Once you have experimented and finally chosen your perfect shaving brush, you will want to make sure you are maintaining your investment, especially if you spent more than $10 on your brush.
Maintenance of your shaving brush is not rocket-science, but there are a few specific and subtle nuances you can implement to ensure your brush, and particularly your shave knot, lasts as long as possible. While wet shaving can be a more economical shave, the consumables you use in the process (blades, brush knots and soap/cream) should be the areas you pay particular attention to as they are the recurring costs that you will eventually spend the most money on over time. Hence, preserving your brush knot, even if it adds a few more months of longevity on each shaving brush, will save you money over the course of your shaving life.
In saying this, I realize I am talking you out of spending more money on our online shaving store, but I give advise to our clientele as if I were giving advice to my own brother. So, in that spirit, here are some ways to preserve that wet shaving brush for the long haul.
Loading Your Brush & Applying Your Lather
In the process of both loading your brush with soap or cream and applying your lather be careful not to push down too forcefully into your cream bowl or shave puck. A big part of the longevity of your shave brush bristles is dependent on their ability to hold up firmly in both loading and applying a good lather.
Sure, you will want to take some time pushing the brush into your face, exfoliating the skin, lifting the hairs and otherwise giving yourself a face massage. That’s likely while your using your brush and a quality shaving cream or soap in the first place. You could have opted out of a brush altogether and simply gone for a cheap can of shaving foam. The fact that you have opted for a higher quality shave with a brush and a high quality soap or cream means you should try to extract the added value they can bring to your shave.
However, when you are using your shave brush, there is a balance between preserving the longevity of that brush and maximizing the pleasurable experience you receive. If you’re not worried about the fairly inexpensive cost of replacing your brush knot, then press hard and press away. Just remember, the more aggressive you are in your loading of the brush bristles and application of the cream to your face, the more you are causing strain on the bristles which can cause them to lose their turgidity.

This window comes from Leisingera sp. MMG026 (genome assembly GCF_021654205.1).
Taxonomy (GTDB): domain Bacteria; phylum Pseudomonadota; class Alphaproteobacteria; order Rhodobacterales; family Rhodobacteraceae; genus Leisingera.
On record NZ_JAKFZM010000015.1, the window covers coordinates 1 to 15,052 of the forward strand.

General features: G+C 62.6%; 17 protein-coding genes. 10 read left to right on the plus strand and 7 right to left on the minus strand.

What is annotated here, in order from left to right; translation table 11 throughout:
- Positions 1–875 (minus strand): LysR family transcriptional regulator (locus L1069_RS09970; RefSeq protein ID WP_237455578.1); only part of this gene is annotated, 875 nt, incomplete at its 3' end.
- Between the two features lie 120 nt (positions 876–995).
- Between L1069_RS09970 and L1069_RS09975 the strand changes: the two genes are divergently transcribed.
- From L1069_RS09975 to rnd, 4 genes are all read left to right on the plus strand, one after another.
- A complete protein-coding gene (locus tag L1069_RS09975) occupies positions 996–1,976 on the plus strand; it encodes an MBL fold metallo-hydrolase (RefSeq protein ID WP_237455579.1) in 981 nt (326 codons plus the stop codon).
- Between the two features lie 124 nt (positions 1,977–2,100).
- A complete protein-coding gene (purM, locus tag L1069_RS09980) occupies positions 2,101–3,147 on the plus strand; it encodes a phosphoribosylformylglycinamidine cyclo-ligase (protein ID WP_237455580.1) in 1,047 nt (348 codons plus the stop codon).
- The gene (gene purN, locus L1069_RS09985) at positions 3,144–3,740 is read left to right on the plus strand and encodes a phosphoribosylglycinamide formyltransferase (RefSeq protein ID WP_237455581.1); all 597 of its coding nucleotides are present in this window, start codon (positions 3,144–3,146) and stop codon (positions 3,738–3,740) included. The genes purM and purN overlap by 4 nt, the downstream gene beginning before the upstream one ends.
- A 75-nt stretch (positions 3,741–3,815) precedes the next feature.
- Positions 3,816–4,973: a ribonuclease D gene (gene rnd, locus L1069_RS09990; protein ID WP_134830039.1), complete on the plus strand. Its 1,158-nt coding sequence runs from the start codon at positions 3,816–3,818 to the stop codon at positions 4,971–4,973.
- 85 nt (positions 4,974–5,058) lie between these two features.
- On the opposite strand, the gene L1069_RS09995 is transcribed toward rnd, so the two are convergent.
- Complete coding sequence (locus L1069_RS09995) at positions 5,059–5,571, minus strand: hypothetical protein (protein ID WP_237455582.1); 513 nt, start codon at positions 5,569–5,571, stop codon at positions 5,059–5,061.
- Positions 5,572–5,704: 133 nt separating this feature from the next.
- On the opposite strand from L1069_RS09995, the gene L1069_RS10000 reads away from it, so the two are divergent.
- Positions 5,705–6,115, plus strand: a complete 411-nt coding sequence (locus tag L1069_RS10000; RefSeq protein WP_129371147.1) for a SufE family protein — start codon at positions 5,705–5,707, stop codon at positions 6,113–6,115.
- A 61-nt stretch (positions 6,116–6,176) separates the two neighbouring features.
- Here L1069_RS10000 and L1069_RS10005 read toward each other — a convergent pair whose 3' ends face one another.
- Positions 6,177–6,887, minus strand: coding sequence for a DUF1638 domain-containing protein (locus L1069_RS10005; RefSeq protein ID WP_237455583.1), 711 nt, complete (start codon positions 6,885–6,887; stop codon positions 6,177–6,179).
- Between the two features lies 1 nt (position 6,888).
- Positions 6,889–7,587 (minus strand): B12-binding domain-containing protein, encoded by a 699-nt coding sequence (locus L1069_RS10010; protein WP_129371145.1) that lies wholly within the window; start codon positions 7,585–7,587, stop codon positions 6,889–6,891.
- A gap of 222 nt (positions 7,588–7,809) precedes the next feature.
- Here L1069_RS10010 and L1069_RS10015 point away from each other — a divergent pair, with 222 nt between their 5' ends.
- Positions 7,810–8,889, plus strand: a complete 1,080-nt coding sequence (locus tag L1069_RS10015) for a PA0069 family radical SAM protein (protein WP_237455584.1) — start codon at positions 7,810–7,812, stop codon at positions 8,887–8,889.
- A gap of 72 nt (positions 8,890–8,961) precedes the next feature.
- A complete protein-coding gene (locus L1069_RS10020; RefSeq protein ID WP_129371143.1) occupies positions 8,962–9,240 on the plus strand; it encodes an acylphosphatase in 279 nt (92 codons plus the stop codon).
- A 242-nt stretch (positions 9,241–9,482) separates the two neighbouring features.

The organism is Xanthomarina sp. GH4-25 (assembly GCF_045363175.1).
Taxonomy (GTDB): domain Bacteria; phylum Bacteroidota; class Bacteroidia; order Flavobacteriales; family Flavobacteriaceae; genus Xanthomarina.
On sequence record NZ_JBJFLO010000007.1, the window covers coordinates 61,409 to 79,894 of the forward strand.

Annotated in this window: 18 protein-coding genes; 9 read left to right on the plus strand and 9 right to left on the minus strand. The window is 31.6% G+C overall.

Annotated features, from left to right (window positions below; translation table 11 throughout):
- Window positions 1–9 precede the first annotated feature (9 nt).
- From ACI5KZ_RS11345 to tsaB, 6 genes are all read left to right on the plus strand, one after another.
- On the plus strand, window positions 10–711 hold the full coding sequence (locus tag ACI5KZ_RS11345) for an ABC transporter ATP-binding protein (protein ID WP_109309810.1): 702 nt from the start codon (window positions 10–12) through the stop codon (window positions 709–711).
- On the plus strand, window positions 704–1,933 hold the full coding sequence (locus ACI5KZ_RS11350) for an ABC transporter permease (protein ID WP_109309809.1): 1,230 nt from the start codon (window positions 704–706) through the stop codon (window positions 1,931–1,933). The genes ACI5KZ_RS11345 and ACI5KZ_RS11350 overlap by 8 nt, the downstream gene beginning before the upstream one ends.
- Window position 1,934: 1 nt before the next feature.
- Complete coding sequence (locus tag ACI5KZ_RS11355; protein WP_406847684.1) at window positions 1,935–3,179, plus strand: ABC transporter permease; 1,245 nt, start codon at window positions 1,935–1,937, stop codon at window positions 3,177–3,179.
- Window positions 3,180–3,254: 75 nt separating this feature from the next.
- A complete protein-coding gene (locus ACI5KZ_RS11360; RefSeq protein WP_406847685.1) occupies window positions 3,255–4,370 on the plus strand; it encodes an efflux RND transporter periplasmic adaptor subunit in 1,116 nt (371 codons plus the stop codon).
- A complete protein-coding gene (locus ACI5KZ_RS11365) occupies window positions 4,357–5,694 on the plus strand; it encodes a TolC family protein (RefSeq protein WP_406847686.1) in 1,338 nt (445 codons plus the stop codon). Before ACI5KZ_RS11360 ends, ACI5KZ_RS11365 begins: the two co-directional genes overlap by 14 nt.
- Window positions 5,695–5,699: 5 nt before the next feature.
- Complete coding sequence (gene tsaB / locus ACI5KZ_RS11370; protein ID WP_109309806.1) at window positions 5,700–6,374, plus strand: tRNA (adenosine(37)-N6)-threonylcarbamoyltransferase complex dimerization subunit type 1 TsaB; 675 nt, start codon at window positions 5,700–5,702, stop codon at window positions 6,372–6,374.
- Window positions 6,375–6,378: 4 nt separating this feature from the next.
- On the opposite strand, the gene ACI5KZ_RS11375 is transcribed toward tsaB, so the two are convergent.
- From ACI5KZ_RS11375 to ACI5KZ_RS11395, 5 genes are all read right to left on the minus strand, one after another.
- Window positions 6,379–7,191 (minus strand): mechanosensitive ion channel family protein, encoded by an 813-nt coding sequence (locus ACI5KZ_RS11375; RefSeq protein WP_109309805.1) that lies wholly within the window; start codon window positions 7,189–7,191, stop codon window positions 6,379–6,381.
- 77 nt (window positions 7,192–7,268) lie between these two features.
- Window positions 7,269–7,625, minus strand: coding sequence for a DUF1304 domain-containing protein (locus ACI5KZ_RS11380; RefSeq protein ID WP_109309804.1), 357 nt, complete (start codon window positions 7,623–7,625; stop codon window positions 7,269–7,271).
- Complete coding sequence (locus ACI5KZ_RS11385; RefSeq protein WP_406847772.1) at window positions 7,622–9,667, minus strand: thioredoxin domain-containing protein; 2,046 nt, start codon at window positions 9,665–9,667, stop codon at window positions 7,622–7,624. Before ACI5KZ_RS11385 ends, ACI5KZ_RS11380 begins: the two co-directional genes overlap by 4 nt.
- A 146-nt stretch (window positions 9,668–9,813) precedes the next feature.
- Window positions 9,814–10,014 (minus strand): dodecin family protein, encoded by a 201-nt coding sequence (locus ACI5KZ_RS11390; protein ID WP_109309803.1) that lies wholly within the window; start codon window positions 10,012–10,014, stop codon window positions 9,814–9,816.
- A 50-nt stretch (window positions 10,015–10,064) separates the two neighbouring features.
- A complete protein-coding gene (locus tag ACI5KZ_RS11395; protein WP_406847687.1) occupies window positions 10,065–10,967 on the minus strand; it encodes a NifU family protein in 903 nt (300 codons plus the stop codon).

Cleaning Your Soap Brush
When rinsing your shave brush, use warm water to clean out the excess shave cream, foam or soap. When doing so, do not wring or twist the bristles. Doing so can more quickly damage the brush follicles. Simply run water through the bristles of the brush to ensure all soap or cream is thoroughly washed out. Then, use a flicking motion to remove as much excess water as possible without touching, squeezing, wringing or twisting the bristles themselves.
Always remember that in both the loading and washing process, do not let your shave brush get exposed to water that is too hot. Hot water can undo the glue that holds the brush together. This is probably the most frequent mistake that ruins a brush quicker than is needed.
Storing Your Shave Brush
When you are finished rinsing your brush, be sure to store it upside down with the bristles pointing downward. If you fail to do this several detrimental things will occur, mostly related to the remaining water held in the bristles:
- Water will seep down into the bristles which will more quickly unhinge the bristles in the knot by damaging the glue holding the brush together.
- Excess water will cause more bacteria to be present in the brush. This is not ideal for two reasons: 1) you don’t want to be rubbing said microbes to your face and 2) said microbes can cause the brush to hold a not-so-pleasant smell. That is not something you want to be rubbing against your face and especially not under your nose.
- If your handle is made of wood–which many quality brushes still have good wood handles–then water seepage down into the handle and not away from the handle can more quickly erode and rot the wood in the handle of the brush.
The short solution: store your brush with the handle up and the bristles pointing downward. The best way of doing so is by buying a razor stand. Just be sure that your shave brush handle fits into notch of the stand. Not all brushes are compatible with all stands.
Hopefully these few tips will help preserve both your brush knot and your brush handle. But, when it comes time to replace them, take a look at some of the options we provide.